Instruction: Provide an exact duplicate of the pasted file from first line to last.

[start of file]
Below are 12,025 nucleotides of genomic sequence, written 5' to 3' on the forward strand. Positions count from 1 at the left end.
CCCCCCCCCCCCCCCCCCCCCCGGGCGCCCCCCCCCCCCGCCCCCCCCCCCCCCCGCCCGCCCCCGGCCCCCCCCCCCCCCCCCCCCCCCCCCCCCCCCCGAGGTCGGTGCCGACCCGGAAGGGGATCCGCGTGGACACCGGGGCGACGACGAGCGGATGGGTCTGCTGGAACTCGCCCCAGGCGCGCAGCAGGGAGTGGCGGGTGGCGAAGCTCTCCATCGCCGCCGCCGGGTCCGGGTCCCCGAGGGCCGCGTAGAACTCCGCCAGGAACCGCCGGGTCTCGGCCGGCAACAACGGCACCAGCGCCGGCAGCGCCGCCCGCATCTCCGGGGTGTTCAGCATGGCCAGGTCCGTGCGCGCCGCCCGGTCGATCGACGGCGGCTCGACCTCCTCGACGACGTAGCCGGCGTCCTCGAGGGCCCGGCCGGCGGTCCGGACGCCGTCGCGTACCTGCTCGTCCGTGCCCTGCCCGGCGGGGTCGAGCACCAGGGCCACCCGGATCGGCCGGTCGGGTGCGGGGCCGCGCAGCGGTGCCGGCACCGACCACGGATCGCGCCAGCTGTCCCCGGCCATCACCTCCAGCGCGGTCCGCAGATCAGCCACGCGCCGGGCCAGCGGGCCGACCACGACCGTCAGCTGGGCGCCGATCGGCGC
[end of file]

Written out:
Below are 12,025 nucleotides of genomic sequence, written 5' to 3' on the forward strand. Positions count from 1 at the left end.
CCCCCCCCCCCCCCCCCCCCCCGGGCGCCCCCCCCCCCCGCCCCCCCCCCCCCCCGCCCGCCCCCGGCCCCCCCCCCCCCCCCCCCCCCCCCCCCCCCCCGAGGTCGGTGCCGACCCGGAAGGGGATCCGCGTGGACACCGGGGCGACGACGAGCGGATGGGTCTGCTGGAACTCGCCCCAGGCGCGCAGCAGGGAGTGGCGGGTGGCGAAGCTCTCCATCGCCGCCGCCGGGTCCGGGTCCCCGAGGGCCGCGTAGAACTCCGCCAGGAACCGCCGGGTCTCGGCCGGCAACAACGGCACCAGCGCCGGCAGCGCCGCCCGCATCTCCGGGGTGTTCAGCATGGCCAGGTCCGTGCGCGCCGCCCGGTCGATCGACGGCGGCTCGACCTCCTCGACGACGTAGCCGGCGTCCTCGAGGGCCCGGCCGGCGGTCCGGACGCCGTCGCGTACCTGCTCGTCCGTGCCCTGCCCGGCGGGGTCGAGCACCAGGGCCACCCGGATCGGCCGGTCGGGTGCGGGGCCGCGCAGCGGTGCCGGCACCGACCACGGATCGCGCCAGCTGTCCCCGGCCATCACCTCCAGCGCGGTCCGCAGATCAGCCACGCGCCGGGCCAGCGGGCCGACCACGACCGTCAGCTGGGCGCCGATCGGCGC